Dairy prices have also climbed at supermarkets, and likely will continue rising next year, according to government projections.
Grade AA butter averaged $3.57 a pound at the retail level during September, up 27 percent from a year earlier and the highest monthly price, not adjusted for inflation, since November 2004, according to the U.S. Bureau of Labor Statistics.
Retail dairy products prices are expected to increase 4.5 percent to 5.5 percent next year, the largest estimated rise among all food categories, the USDA said earlier this week. The Consumer Price Index for all food is projected to rise 2 percent to 3 percent.
Milk’s rally comes amid surges in other farm products, including grains, livestock and cotton, and partly reflects heightened speculator buying across many commodity classes, analysts say.
The 19 percent gain in milk futures this year lags that of corn and wheat, up 37 percent and 29 percent, respectively. Cotton futures are up 63 percent.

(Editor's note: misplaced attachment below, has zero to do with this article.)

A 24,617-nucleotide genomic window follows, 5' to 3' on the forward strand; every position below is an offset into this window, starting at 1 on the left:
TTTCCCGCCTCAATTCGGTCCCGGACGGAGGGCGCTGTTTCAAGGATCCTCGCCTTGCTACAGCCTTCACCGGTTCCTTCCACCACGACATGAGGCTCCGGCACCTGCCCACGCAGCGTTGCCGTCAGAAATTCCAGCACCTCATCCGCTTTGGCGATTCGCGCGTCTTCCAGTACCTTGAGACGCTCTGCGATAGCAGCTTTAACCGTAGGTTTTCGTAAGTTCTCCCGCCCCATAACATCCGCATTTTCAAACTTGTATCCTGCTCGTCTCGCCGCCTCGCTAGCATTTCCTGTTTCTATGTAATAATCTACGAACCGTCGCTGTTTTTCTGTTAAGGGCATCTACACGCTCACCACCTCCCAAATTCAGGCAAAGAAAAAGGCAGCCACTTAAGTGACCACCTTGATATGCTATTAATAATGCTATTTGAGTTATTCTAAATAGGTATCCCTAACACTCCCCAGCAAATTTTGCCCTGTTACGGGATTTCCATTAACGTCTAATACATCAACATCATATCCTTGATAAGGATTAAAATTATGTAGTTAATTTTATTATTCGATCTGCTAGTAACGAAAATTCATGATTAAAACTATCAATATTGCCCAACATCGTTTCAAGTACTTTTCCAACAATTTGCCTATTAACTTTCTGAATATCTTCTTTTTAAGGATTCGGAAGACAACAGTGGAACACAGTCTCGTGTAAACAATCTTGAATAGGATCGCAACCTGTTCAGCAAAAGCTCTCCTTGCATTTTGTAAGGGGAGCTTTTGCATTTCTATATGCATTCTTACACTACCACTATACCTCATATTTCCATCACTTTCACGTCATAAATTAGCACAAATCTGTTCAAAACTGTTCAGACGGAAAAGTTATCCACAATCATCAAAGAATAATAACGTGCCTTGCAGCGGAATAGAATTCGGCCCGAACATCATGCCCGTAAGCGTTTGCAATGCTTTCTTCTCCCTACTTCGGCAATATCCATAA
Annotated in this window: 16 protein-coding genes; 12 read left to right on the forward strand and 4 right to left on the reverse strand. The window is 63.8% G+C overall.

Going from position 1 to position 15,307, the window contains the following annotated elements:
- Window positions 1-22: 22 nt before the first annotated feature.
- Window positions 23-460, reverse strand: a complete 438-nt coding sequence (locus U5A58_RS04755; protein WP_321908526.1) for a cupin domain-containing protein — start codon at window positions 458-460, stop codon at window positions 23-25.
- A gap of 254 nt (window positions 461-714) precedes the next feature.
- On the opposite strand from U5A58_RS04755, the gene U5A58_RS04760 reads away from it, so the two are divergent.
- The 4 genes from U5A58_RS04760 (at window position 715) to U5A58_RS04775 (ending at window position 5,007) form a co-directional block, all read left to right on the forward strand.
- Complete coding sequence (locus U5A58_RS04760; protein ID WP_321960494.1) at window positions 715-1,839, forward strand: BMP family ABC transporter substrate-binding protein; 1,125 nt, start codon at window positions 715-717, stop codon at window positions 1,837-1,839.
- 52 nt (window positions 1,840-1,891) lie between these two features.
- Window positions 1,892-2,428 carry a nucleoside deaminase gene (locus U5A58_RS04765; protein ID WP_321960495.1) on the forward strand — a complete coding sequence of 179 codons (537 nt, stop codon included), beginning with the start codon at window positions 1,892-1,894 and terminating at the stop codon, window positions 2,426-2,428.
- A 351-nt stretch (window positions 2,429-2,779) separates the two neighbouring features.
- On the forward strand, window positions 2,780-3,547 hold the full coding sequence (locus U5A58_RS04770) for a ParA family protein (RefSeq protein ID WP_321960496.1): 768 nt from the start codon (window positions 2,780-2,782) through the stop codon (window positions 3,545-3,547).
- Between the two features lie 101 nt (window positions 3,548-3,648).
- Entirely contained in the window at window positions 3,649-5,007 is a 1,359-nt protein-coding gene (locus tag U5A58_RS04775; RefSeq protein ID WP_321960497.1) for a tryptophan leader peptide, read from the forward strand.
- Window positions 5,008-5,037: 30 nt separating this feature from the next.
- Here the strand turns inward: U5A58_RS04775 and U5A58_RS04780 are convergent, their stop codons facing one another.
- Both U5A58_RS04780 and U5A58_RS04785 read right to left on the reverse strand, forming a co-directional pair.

“Milk is one of the cheapest commodities lately,” Kurzawksi says, meaning some investors expect the price to rise further to catch up with gains in other markets.
While stronger milk prices restored the dairy industry’s profit earlier this year after a money-losing 2009, producers still face plenty of risks, analysts say. Among the biggest concerns is a surge in feed costs, after corn soared to two-year highs above $5 a bushel last month.
Additionally, milk prices are expected to drop near $14 per hundredweight early next year, based on CME futures.
Producers should consider locking in a floor price for their milk through put options, Kurzawksi says, but still try to be in position to capitalize on any additional market strength in 2011.
“I’d leave as much room to the upside next year,” Kurzawksi says.